As with all emergencies, extreme weather responses are more effective the earlier they start. If supply chains can recognize incoming weather emergencies early, they can better ensure safety and efficiency. To set up an early warning system, organizations can take advantage of weather analytics.
Weather analytics tools study a broad range of historical and present weather data to predict future conditions. Some of these systems can provide forecasts up to 90 days in advance, adjusting as new data becomes available. With these analytics, supply chains can establish a warning to alert drivers and managers to developing storms, letting them reroute and otherwise prepare in advance.
Equip Drivers for Emergencies
Ideally, a supply chain’s other preparedness steps will ensure drivers never encounter an emergency. Unfortunately, that’s not realistic, as extreme weather events can come unexpectedly, even with the most advanced analytics and warnings. As such, all drivers should carry emergency supplies should extreme weather leave them stranded.
No matter what situation drivers find themselves in, they’ll need food. Emergency kits should include roughly 6,000 calories of non-perishable food, which should last three days. A similar amount of clean water and something to purify water with are also essential.
Drivers in cold areas should also carry warm blankets and waterproof gloves. Other necessities include basic tools, first aid supplies, road flares and a backup radio in case the truck’s radio loses function.
Supply Facilities With Backup Power Sources
Trucks and drivers aren’t the only parts of the supply chain that extreme weather could endanger. Facilities like warehouses and control centers could also encounter extreme conditions requiring appropriate preparation. No matter what specific emergencies a facility could encounter, it should have a backup power source.
Utility lines are often some of the first infrastructure to go in a storm. Hurricane Sandy, for example, caused 10 million people across 24 states to lose power. While today’s grids are more resilient than in the past, facilities can’t afford to risk it, so they should have backup generators.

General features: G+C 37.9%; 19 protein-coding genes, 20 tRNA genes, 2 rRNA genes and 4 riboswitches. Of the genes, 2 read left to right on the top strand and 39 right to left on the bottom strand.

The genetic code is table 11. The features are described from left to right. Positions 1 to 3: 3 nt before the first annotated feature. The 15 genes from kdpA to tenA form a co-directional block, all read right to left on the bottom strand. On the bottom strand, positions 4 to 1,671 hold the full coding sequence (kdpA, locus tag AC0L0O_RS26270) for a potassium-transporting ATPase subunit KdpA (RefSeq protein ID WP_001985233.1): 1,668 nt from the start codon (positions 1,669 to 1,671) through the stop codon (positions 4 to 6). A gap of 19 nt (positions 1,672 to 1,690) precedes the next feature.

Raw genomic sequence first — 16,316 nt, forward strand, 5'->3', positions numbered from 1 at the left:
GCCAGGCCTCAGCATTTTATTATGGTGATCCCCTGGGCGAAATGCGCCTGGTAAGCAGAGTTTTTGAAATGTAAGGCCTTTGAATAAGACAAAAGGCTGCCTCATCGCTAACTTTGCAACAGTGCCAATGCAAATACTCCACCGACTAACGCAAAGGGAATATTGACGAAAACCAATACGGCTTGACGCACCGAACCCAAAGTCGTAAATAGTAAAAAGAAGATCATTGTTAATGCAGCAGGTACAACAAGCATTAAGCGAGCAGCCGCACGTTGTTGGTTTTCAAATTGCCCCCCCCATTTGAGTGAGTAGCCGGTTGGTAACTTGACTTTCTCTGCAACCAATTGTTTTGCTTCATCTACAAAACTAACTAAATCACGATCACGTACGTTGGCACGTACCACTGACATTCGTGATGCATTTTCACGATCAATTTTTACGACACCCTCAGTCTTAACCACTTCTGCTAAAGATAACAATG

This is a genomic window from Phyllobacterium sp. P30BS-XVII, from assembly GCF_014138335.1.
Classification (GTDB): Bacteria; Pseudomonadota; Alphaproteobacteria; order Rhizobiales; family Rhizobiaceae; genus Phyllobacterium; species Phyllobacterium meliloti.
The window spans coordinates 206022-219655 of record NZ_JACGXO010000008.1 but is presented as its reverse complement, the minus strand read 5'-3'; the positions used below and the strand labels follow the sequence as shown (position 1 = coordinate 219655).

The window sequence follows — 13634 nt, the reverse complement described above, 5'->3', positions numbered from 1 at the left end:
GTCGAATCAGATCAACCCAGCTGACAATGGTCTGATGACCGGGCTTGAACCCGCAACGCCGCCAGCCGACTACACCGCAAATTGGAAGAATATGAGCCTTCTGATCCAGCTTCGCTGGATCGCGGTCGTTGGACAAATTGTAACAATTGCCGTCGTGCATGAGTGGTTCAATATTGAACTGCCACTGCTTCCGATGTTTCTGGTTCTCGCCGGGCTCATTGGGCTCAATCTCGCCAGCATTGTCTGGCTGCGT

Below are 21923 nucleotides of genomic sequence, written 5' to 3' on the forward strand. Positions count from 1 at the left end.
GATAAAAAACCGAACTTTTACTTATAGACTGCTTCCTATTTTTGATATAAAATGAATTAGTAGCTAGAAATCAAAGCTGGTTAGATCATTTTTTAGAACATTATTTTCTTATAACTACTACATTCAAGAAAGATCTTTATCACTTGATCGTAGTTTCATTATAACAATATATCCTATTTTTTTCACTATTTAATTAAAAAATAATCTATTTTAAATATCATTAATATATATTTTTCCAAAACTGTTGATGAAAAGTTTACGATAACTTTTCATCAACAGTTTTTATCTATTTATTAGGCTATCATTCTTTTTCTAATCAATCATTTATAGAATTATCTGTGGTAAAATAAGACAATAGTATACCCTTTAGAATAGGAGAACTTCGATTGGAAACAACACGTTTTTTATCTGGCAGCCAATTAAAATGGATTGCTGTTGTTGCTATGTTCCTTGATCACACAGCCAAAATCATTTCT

In addition to installing generators, facilities should ensure they keep extra fuel and coolant on hand. Workers should also inspect these machines regularly to ensure they’re in working condition.
Finally, supply chains should ensure flexibility by having multiple sources for critical inventory. Single sourcing may be more efficient and affordable, but a diversified supply chain is more resilient in emergencies. One study found that diversity accounts for more than 90% of how extreme and frequent supply chain shocks are in an area.
When supply chains rely on a single source or route, any disruption to that area will have rippling effects. Conversely, having diversified sources means that localized emergencies will have a far smaller overall impact. Diversification mitigates emergencies while giving supply chains more flexibility.
Emergency Preparedness Is Crucial for Supply Chains
Weather emergencies are something every supply chain will have to contend with sooner or later. While companies may not be able to prevent these events, they can and should prepare for them.
These steps will help supply chains become more resilient in the face of extreme weather. Thorough preparation may cause initial disruptions and come with some expenses, but maintaining efficiency and keeping workers safe will make up for it. As these events become more common, preparedness becomes all the more crucial.